Supreme Court questions animal cruelty law

Are dog-fighting videos free speech? Supreme Court justices Tuesday heard a case challenging a federal law covering depictions of animal cruelty.

Sarah Hayes, Monroe County Humane Association/AP
This Aug. 11 photo released by Indiana's Monroe County Humane Association Authorities shows one of more than 100 pit bulls seized during raids of sites suspected of breeding and training dogs for illegal fighting.

A US Supreme Court debate over the constitutionality of an animal cruelty law expanded Tuesday into an examination of whether Congress could ban pay-per-view broadcasts of human sacrifices.

In a lively and often amusing exchange, the justices took turns hurling ever-more-provocative hypothetical examples at counsel for both sides in a case that could produce a major holding in First Amendment free speech law.

Justice Antonin Scalia seemed to take personal umbrage at the broader implications of the law. An avid hunter, he came to the hearing armed with a long list of potential problems.

At one point, he suggested that aficionados of cock fighting, dog fighting, and bull fighting have a right to produce and distribute videotapes of the bloody battles "to present their side of the debate" over the value of such fights.

That prompted Justice Samuel Alito to ask: "What if people like to see human sacrifice … live pay-per-view over the Human Sacrifice Channel? Don't they have a right?"

In general, the justices seemed skeptical of the statute, with only Chief Justice John Roberts and Justice Alito raising questions consistently supportive of the government's defense of the cruelty law.

At issue in US v. Stevens is a challenge to a 1999 federal law that criminalizes the possession and distribution of depictions of animal cruelty. The law was aimed at drying up an underground market in so-called "crush videos," in which women in high heels step on and kill small animals. But the law was written more broadly to include a wider swath of animal cruelty.

Robert Stevens, an author and documentary producer, was convicted and sentenced to three years in prison because three of his videos included footage of pit bulls engaged in organized fights or bloody boar-hunting expeditions.

His lawyer, Patricia Millett, argued that the statute was too broad and criminalized more conduct that necessary. She urged the justices to invalidate the entire law as a violation of the First Amendment.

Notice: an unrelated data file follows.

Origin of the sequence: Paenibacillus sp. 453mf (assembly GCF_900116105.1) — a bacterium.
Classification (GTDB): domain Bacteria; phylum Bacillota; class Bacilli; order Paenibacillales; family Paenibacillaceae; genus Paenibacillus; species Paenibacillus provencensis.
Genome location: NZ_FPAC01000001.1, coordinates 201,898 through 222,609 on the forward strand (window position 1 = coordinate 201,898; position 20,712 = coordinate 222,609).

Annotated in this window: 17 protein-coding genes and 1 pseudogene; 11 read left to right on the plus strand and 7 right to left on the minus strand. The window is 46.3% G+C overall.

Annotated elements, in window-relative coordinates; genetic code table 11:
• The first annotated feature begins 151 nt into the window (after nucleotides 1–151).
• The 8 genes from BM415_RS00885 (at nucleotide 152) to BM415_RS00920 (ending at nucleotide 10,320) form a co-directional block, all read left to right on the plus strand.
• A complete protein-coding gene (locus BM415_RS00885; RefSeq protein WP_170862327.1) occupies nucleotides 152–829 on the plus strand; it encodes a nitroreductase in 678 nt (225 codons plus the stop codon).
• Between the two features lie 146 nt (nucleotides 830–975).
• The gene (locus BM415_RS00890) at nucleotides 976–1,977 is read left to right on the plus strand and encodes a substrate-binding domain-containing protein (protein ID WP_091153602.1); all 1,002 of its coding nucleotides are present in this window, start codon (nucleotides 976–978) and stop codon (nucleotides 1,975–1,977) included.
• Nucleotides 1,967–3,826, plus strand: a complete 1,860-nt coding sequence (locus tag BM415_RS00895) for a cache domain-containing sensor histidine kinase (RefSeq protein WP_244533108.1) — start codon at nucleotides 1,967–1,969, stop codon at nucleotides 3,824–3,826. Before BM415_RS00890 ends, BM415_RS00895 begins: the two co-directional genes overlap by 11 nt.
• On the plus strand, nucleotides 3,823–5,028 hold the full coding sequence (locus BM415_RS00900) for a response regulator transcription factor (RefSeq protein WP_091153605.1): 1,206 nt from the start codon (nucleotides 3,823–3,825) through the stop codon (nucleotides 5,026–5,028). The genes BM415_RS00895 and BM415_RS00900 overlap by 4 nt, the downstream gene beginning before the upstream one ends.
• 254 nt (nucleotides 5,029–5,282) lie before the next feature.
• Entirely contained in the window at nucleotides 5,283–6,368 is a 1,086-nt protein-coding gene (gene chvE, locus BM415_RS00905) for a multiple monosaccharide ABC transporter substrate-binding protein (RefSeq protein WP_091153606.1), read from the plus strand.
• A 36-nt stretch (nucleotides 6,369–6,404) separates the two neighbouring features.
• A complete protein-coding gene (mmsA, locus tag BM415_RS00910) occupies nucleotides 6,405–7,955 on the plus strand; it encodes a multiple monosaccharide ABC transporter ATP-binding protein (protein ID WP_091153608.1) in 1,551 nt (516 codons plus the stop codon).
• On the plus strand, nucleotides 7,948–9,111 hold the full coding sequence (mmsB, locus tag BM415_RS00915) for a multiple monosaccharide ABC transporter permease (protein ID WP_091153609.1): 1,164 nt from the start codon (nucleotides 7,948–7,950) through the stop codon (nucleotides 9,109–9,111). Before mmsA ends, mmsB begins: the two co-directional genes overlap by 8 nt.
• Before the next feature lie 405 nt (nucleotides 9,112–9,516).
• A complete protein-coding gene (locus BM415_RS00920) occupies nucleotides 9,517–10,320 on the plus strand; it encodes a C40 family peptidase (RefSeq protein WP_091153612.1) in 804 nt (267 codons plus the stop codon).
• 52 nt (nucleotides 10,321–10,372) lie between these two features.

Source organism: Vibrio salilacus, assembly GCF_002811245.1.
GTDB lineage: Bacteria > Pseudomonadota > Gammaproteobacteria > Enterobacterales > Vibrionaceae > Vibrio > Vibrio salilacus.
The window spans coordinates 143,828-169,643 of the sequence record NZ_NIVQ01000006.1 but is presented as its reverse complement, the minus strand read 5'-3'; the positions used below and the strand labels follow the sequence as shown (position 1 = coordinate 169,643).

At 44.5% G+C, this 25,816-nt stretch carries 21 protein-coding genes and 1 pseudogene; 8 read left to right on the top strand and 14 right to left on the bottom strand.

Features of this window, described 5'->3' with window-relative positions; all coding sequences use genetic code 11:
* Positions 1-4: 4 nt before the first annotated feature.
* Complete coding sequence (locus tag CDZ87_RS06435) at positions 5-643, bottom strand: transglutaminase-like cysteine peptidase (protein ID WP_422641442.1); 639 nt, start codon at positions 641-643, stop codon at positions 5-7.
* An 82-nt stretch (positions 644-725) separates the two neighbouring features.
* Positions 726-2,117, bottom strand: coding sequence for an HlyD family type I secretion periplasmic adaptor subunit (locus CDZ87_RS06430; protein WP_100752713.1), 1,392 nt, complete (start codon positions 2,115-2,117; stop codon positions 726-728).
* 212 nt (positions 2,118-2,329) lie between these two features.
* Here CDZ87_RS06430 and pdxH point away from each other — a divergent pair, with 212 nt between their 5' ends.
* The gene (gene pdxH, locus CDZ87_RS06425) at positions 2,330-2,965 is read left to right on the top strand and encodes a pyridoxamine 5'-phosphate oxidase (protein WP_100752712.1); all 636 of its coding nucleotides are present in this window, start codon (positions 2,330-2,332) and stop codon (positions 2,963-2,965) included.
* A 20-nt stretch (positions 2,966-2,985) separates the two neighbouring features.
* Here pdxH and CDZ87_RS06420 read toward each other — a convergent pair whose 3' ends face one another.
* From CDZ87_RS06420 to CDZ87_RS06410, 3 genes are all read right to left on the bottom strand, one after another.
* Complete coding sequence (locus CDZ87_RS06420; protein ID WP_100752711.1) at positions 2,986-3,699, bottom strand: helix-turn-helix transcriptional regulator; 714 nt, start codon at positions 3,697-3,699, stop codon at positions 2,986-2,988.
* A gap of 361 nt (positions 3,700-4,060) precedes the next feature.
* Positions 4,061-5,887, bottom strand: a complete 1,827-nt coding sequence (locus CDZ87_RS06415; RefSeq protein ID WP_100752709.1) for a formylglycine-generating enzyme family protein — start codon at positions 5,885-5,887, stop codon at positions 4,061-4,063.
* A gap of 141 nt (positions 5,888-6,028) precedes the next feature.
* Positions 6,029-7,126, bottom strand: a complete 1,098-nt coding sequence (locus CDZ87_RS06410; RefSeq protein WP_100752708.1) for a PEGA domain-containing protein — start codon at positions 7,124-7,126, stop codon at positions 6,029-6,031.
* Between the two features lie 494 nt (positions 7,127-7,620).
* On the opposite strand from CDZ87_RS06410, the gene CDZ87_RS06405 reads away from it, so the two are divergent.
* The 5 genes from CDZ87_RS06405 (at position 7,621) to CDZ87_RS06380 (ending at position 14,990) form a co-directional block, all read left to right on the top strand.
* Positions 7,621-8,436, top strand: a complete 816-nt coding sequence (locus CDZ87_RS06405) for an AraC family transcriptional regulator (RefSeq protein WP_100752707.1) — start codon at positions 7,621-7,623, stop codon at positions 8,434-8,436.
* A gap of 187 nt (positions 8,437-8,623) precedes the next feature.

Defending the statute, Deputy Solicitor General Neal Katyal said that in the case of crush videos, the cruelty to the animal was a direct result of the production of the video. Congress followed the same approach when outlawing distribution and possession of child pornography. The child victims were being abused, in part, to produce the films.

While the justices agreed with Katyal in relation to crush videos, several expressed concern about what they viewed as vague language in the statute potentially criminalizing a wide range of unidentified conduct.

What about Spanish bullfight videos, Justice Scalia asked. Would they be a violation of the statute? How about someone hunting with a bow and arrow outside hunting season, Justice John Paul Stevens asked. Justice Stephen Breyer even mentioned "whale hunting."

Katyal said that dog fighting and cock fighting are outlawed in all 50 states and that images from such fights would violate the statute. But, he added, in the 10 years the law has been on the books prosecutors have not charged anyone for possessing depictions of bullfighting.

"This statute has nothing to do with the offensiveness of the message," he said. "It has to do with trying to dry up a market in animal cruelty."

Stevens' lawyer, Ms. Millett, said the statute was so vague it would frustrate judicial attempts at precise statutory interpretation and force judges instead to engage in "alchemy."

"People have a right to know how to conform their conduct to the law," she said.


Click here for more background on the animal cruelty law case.


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